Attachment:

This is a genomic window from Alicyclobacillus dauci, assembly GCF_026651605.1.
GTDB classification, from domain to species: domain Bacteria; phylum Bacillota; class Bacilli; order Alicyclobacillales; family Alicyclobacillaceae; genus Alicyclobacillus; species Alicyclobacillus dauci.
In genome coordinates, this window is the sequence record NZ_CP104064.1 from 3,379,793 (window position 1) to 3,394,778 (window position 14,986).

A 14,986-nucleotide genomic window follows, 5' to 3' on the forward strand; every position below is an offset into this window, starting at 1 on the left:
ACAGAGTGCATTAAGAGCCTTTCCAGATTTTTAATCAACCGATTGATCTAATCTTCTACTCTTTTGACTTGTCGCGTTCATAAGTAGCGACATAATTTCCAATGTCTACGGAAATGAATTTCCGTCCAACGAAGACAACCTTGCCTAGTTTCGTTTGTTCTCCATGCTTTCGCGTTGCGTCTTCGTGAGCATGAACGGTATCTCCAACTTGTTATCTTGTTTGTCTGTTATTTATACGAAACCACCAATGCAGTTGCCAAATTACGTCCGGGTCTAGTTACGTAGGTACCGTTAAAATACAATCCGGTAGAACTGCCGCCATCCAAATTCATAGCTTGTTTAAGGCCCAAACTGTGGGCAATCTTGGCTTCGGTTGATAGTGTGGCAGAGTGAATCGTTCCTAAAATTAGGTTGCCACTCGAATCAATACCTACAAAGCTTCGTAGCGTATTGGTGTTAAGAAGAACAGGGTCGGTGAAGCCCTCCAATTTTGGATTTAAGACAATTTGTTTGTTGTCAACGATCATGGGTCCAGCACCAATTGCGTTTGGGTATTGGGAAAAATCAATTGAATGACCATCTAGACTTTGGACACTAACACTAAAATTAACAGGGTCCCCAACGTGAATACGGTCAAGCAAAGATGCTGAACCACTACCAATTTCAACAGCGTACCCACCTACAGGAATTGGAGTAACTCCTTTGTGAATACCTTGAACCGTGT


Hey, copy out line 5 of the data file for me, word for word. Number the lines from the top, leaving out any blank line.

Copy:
ACAGAGTGCATTAAGAGCCTTTCCAGATTTTTAATCAACCGATTGATCTAATCTTCTACTCTTTTGACTTGTCGCGTTCATAAGTAGCGACATAATTTCCAATGTCTACGGAAATGAATTTCCGTCCAACGAAGACAACCTTGCCTAGTTTCGTTTGTTCTCCATGCTTTCGCGTTGCGTCTTCGTGAGCATGAACGGTATCTCCAACTTGTTATCTTGTTTGTCTGTTATTTATACGAAACCACCAATGCAGTTGCCAAATTACGTCCGGGTCTAGTTACGTAGGTACCGTTAAAATACAATCCGGTAGAACTGCCGCCATCCAAATTCATAGCTTGTTTAAGGCCCAAACTGTGGGCAATCTTGGCTTCGGTTGATAGTGTGGCAGAGTGAATCGTTCCTAAAATTAGGTTGCCACTCGAATCAATACCTACAAAGCTTCGTAGCGTATTGGTGTTAAGAAGAACAGGGTCGGTGAAGCCCTCCAATTTTGGATTTAAGACAATTTGTTTGTTGTCAACGATCATGGGTCCAGCACCAATTGCGTTTGGGTATTGGGAAAAATCAATTGAATGACCATCTAGACTTTGGACACTAACACTAAAATTAACAGGGTCCCCAACGTGAATACGGTCAAGCAAAGATGCTGAACCACTACCAATTTCAACAGCGTACCCACCTACAGGAATTGGAGTAACTCCTTTGTGAATACCTTGAACCGTGT